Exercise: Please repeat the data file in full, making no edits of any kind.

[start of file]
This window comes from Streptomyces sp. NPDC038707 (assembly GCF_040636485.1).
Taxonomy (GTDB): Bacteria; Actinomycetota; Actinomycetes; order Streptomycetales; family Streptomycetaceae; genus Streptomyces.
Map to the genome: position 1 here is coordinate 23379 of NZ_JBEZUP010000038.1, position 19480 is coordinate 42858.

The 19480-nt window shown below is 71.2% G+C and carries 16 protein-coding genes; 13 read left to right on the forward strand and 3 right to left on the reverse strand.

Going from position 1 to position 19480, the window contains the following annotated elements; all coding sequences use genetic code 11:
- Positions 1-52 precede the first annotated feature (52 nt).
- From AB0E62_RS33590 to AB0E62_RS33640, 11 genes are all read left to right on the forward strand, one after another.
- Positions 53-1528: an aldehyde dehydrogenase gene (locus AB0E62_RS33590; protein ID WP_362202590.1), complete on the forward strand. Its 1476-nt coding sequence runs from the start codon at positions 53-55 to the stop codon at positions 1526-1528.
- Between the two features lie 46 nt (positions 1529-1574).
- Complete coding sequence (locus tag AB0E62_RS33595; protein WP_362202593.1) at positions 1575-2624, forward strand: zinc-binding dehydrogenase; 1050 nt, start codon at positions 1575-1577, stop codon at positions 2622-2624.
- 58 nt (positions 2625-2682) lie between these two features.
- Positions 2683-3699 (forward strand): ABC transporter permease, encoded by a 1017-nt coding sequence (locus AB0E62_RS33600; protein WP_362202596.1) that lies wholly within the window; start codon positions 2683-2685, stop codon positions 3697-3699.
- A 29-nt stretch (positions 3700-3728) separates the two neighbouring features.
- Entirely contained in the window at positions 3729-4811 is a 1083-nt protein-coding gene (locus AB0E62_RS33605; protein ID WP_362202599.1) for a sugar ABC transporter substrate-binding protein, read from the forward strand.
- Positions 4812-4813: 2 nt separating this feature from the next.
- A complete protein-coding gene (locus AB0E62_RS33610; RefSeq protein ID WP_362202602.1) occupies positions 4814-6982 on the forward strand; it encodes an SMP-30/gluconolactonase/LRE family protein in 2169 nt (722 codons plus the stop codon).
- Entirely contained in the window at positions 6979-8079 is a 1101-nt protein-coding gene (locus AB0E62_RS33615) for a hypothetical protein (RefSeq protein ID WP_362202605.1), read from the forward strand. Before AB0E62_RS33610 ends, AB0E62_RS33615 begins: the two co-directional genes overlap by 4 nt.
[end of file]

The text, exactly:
This window comes from Streptomyces sp. NPDC038707 (assembly GCF_040636485.1).
Taxonomy (GTDB): Bacteria; Actinomycetota; Actinomycetes; order Streptomycetales; family Streptomycetaceae; genus Streptomyces.
Map to the genome: position 1 here is coordinate 23379 of NZ_JBEZUP010000038.1, position 19480 is coordinate 42858.

The 19480-nt window shown below is 71.2% G+C and carries 16 protein-coding genes; 13 read left to right on the forward strand and 3 right to left on the reverse strand.

Going from position 1 to position 19480, the window contains the following annotated elements; all coding sequences use genetic code 11:
- Positions 1-52 precede the first annotated feature (52 nt).
- From AB0E62_RS33590 to AB0E62_RS33640, 11 genes are all read left to right on the forward strand, one after another.
- Positions 53-1528: an aldehyde dehydrogenase gene (locus AB0E62_RS33590; protein ID WP_362202590.1), complete on the forward strand. Its 1476-nt coding sequence runs from the start codon at positions 53-55 to the stop codon at positions 1526-1528.
- Between the two features lie 46 nt (positions 1529-1574).
- Complete coding sequence (locus tag AB0E62_RS33595; protein WP_362202593.1) at positions 1575-2624, forward strand: zinc-binding dehydrogenase; 1050 nt, start codon at positions 1575-1577, stop codon at positions 2622-2624.
- 58 nt (positions 2625-2682) lie between these two features.
- Positions 2683-3699 (forward strand): ABC transporter permease, encoded by a 1017-nt coding sequence (locus AB0E62_RS33600; protein WP_362202596.1) that lies wholly within the window; start codon positions 2683-2685, stop codon positions 3697-3699.
- A 29-nt stretch (positions 3700-3728) separates the two neighbouring features.
- Entirely contained in the window at positions 3729-4811 is a 1083-nt protein-coding gene (locus AB0E62_RS33605; protein ID WP_362202599.1) for a sugar ABC transporter substrate-binding protein, read from the forward strand.
- Positions 4812-4813: 2 nt separating this feature from the next.
- A complete protein-coding gene (locus AB0E62_RS33610; RefSeq protein ID WP_362202602.1) occupies positions 4814-6982 on the forward strand; it encodes an SMP-30/gluconolactonase/LRE family protein in 2169 nt (722 codons plus the stop codon).
- Entirely contained in the window at positions 6979-8079 is a 1101-nt protein-coding gene (locus AB0E62_RS33615) for a hypothetical protein (RefSeq protein ID WP_362202605.1), read from the forward strand. Before AB0E62_RS33610 ends, AB0E62_RS33615 begins: the two co-directional genes overlap by 4 nt.